Thursday, June 14, 2012

Catholic Social Teaching and Economic Justice, IX: Bills and Money

Yesterday we looked at the need for propertyless workers to become capital owners as well as labor owners. The problem is that most workers cannot afford to meet their needs with their wages, much less set aside something with which to purchase capital. Raising wages simply increases prices, usually faster than wages increase, leaving the workers worse off than before.

We find the solution to this conundrum in an application of Say's Law of Markets called "the real bills doctrine." The real bills doctrine relies on the nature of this thing we call "money."

Money is anything that can be accepted in settlement of a debt.

All money is a promise, a contract to deliver the value of some marketable good or service. All money is a contract, just as, in a sense, all contracts are money.

All contracts consist of offer, acceptance, and consideration. "Consideration" is the inducement to enter into a contract — what someone expects to get as a result of entering into the contract.

The key to the financial feasibility of a program to turn owners of labor into owners of capital is the soundness of the method of creating money, an application of classic banking theory.

Creating money involves someone making an offer called a "bill of exchange." The offer is based on the present value of the future marketable goods and services the maker of the offer reasonably expects to produce and sell, backed by his or her "creditworthiness": the confidence on the part of whoever accepts the offer has that the maker of the offer will be able to keep his or her promise.

The offer can be made — "tendered" — to someone who accepts the offer in payment for whatever goods or services the acceptor provides to the one making the offer. In a program of expanded capital ownership, the offer is made to someone who will accept the offer and provide what is needed to form new capital to be owned by the one making the offer. When someone or something other than a commercial bank accepts an offer, it is called a "merchants" or "trade" acceptance. When the offer is accepted by a commercial bank, it is called a "bankers acceptance."

When an offer is accepted by someone/thing other than a bank, it can be used as money in other transactions on indorsement by each "holder in due course," that is, by each person accepting the offer in turn when assured by the previous person who accepted it that the promise is good. ("Indorsement" is the usual spelling in law and finance; "endorsement" is the usual spelling otherwise. Either is generally accepted as correct, though.)

When a bank accepts an offer, the bank issues a promissory note. The promissory note can be used as money, or it can be used to back smaller denomination promissory notes called "banknotes" or a demand deposit.

The first offer and acceptance of an offer — a bill of exchange — is called "discounting." This is because the present value of a bill of exchange is almost always less than the face value at maturity, when the bill must be redeemed. Subsequent transactions involving the same bill are called "rediscounting." A central bank adds a layer of security by rediscounting bills discounted by its member banks and issuing its own promissory notes.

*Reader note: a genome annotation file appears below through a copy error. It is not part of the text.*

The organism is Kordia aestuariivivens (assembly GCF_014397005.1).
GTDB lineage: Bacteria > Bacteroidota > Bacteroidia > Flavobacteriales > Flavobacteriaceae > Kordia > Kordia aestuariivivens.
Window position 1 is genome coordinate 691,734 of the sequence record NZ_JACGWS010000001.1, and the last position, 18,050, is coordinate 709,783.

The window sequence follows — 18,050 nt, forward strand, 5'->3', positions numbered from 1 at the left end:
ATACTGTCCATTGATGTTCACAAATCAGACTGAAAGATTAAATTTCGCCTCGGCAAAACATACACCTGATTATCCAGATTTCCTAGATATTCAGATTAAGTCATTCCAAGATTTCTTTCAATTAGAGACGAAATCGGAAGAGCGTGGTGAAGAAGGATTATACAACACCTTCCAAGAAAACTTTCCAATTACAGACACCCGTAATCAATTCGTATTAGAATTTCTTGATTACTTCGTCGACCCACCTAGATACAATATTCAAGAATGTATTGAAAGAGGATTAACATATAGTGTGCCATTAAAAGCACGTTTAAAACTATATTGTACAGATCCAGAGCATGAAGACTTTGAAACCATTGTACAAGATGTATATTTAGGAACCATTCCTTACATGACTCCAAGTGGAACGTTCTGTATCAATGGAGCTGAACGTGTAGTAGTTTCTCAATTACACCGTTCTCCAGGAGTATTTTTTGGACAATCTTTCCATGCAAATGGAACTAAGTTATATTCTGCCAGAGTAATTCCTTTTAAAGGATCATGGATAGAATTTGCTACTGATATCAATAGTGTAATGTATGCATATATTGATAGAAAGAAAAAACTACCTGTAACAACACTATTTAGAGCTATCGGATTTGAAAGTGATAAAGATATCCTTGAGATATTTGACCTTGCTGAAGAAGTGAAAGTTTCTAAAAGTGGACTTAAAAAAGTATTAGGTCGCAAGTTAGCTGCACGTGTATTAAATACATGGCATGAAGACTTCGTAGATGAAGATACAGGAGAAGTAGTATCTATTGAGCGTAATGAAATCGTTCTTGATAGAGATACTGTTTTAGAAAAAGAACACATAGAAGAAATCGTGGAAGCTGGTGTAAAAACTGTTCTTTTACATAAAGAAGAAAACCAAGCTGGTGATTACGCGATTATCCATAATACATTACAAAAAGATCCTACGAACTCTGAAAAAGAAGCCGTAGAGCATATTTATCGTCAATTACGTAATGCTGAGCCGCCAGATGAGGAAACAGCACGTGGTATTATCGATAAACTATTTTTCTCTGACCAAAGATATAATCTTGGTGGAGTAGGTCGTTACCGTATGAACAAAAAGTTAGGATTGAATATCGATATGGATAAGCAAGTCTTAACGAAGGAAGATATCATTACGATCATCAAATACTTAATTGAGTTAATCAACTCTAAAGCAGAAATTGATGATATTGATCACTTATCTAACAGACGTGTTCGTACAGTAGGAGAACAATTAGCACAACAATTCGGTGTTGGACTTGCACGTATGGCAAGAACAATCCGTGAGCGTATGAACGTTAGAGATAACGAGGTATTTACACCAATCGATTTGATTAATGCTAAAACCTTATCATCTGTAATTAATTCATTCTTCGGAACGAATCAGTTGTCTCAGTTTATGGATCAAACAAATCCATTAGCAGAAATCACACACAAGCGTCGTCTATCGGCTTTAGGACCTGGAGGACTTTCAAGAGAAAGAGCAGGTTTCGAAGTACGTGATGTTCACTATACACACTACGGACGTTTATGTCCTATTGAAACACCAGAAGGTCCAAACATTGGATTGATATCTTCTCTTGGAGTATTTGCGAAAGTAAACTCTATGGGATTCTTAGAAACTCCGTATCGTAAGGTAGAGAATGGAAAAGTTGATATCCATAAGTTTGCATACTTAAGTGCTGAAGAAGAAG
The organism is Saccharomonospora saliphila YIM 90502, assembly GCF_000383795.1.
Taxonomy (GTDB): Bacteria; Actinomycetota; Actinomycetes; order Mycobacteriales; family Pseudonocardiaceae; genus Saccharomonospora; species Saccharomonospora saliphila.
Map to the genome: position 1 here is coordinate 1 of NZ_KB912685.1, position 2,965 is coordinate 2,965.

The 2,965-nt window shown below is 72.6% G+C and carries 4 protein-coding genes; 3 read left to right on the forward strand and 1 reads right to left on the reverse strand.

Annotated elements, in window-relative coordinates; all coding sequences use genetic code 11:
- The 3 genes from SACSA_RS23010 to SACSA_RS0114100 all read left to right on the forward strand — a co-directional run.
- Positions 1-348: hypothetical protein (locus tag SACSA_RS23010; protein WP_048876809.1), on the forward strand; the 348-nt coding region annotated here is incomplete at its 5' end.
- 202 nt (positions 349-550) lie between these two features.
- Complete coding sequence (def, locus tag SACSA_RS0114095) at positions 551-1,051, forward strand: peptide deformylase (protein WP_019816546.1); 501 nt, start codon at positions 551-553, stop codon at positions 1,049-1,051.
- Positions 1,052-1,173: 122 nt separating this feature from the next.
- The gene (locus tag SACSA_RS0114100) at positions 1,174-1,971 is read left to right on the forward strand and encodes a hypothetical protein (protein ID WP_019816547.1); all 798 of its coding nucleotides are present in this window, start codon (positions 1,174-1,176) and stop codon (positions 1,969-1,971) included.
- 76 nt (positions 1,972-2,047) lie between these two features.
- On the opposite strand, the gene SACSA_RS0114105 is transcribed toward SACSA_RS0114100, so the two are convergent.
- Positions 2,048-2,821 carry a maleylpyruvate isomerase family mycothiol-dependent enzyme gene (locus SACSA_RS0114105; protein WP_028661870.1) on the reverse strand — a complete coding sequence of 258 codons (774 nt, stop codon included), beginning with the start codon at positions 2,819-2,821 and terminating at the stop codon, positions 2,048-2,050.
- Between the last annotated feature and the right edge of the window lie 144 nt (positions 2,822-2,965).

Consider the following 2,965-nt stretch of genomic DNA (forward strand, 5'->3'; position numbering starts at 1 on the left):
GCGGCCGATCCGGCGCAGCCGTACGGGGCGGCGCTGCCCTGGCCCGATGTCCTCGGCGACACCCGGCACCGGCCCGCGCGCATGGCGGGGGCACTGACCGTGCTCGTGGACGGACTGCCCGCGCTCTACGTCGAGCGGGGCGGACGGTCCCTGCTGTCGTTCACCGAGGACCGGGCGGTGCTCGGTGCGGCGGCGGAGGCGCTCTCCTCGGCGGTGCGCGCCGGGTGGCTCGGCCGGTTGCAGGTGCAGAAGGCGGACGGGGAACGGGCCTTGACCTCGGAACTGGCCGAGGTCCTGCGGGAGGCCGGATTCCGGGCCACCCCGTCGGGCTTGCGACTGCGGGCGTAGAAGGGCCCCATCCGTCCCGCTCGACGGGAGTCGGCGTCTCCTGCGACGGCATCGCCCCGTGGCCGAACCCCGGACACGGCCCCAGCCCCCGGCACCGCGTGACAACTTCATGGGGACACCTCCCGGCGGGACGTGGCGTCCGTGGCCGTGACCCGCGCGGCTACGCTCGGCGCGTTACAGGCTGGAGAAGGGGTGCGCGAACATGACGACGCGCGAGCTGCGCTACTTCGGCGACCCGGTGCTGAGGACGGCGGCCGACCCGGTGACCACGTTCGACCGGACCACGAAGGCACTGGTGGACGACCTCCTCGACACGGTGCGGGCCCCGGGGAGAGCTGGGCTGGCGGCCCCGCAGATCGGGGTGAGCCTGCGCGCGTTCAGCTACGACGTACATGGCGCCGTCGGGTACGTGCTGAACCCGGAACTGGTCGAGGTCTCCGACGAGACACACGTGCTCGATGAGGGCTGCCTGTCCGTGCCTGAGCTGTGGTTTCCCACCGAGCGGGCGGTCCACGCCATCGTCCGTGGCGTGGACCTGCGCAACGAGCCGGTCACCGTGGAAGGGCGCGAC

As this is applied in a program of expanded capital ownership, the government or some delegated agency can estimate the amount of new capital formation to take place in a specified period, probably on a quarterly basis. This amount could be divided equally among citizens. Each citizen would get a "voucher" entitling him or her to capital credit in the pro rata amount IF (and only if) a feasible capital investment can be located, usually with the help of a banker or financial analyst.

THIS VOUCHER WOULD NOT BE MONEY. The citizen would take the voucher and make an offer — draw a bill of exchange — to purchase shares in new capital that has been approved by the bank that will provide the financing, and a capital credit insurance company that will provide the collateral in the form of an insurance policy. The commercial bank can then create the money to purchase the new capital by accepting — "discounting" — the bill of exchange and issuing a promissory note to the borrower.

The commercial bank could then take the bill of exchange to a central bank and offer it. Assuming the bill is deemed "qualified paper," the central bank would issue a promissory note to the bank, transferring the borrower's liability on the bill of exchange from the commercial bank to the central bank by replacing the bank's promissory note to the borrower, with the central bank's promissory note to the commercial bank.

As far as the borrower is concerned, he would pay the bank and redeem the debt. The commercial bank, however, must remit the payment to the central bank to redeem its debt to the central bank, canceling the money originally created to finance the new capital.

By applying these principles consistently and democratically, everyone could become an owner of capital, and thus participate in the economic common good to the fullest degree possible, but without having to cut consumption or redistribute wealth belonging to others.


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